Breast cancer and melanoma survivor shares time management tips to fellow survivors.
Time is precious. Cancer survivors know it. As a clutter-clearing and home-organizing writer, I want to share some thoughts with fellow survivors. For me, to prevent becoming overwhelmed, which seems to happen more often and more easily since cancer, I like to have a plan. That boils down to making lists, and yes, I have chemo brain, too.
Time management experts call it "goal setting." They say simply write down life goals, five-year goals, and then one-year goals. One year, five years! That seems awfully presumptuous (optimistic?) for a cancer survivor. Experts follow up by telling you to pull the one-year goals into monthly then weekly, and finally daily to-do lists. I think of my to-do lists as the physical representation of where I want my life to go when I, not cancer, get a turn at steering the boat. For survivors, I still think it is important to set goals because we, of all people, know our time is our life!
I like setting goals because it is positive and not cancer-related. When I set goals and work on them (think bucket list here, too), I really can change my life. I believe this. Another funny thing is that planning or goal setting really doesn't take long. A person could grab a piece of paper and be done in less than 30 minutes.
Here is sort of a standard list of life areas to set goals:
• Personal/Self Development (my bucket list items go here)
• Community Service
Experts say that to get the important stuff done, prioritize the goal areas. Anyone who ever has had limited energy while on chemotherapy understands this. Put goals in order of priority for you. You could also create other categories for yourself. I have a “travel” category. Regardless of the categories we choose, most of us could spend five to ten minutes thinking about each area of our life and jotting down some life goals. Cancer survivors get to have goals too.
Here is how to make goal setting really work — the tricks of the trade if you will. First, we can break broad life goals down into practical action steps that eventually get incorporated into a daily to-do list. A broad goal such as "I want to spend the rest of my life being more physically fit" might become a one-year goal to "lose 30 pounds." The monthly goal could be "join a health club," and then the weekly goal would be "exercise on Monday, Wednesday and Friday morning." Next, effective goals are specific, measurable and doable. If they aren't specific (lose thirty pounds), how do you decide when you accomplish your goal? If goals aren't measurable (get on the scale), how can you track your progress? And, finally, if they aren't doable (lose thirty pounds in two weeks. Hah!), well, it won't be possible for you to get it done. Don’t set yourself up for failure. Work your plan.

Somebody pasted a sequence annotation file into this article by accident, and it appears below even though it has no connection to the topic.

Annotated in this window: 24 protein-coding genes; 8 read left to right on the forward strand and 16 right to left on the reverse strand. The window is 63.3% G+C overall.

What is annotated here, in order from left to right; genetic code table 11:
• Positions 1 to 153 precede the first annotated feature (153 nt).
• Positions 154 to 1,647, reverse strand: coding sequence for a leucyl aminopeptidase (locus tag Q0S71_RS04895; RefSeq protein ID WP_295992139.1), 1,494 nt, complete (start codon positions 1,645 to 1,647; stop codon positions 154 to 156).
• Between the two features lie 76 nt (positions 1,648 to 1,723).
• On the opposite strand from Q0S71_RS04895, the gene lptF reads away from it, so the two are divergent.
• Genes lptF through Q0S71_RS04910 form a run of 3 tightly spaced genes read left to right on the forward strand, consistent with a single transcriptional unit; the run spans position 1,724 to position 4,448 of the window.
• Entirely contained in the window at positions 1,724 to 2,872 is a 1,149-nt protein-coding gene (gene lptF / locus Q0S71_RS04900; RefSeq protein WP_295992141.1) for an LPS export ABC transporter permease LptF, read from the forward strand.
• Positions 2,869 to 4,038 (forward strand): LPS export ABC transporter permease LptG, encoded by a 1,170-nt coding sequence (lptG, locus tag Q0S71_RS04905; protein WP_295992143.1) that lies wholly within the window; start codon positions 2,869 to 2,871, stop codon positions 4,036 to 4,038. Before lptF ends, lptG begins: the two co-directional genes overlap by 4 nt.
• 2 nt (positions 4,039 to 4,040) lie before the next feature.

Another technique is to save and periodically review your life goals to track your progress. It won't take long. Try putting this task on your calendar quarterly. Pull out your original plan. Remind yourself of your priorities. See how you are doing. It helps you stay on course. You won't let important things slip away and will be motivated to continue when you see your progress.
When I make time to work on my priority to-do items, I am happier. I feel satisfied because I make progress in life areas that really matter to me. How I spend my day or my week or my life is my choice. So, next time you get bogged down with business or cancer stress, consider goal setting.
Secret Tip: Those who are consistently better at achieving their goals than the rest of us recognize life's interruptions, and make contingency plans for their goals right away. For example, they plan that if they miss exercising once during the week, they will get up early on Saturday to do it. Contingency plan development on the front end separates the professional from the amateur goal setter. (Also, a tip I learned in Weight Watchers is: Recommit. Recommit. Recommit. If you were on a diet and fell off the wagon last night, don’t quit. Simply recommit as many times per month, week or even day as you need to get back on track!)
Classic Resources: For more information, try: “How to Get Control of Your Time and Your Life” by Alan Lakein, a classic time book that many subsequent books are based on. Also consider “The Overwhelmed Person's Guide to Time Management” by Ronni Eisenberg with Kate Kelly, which covers goal setting and helpful techniques to manage time more efficiently.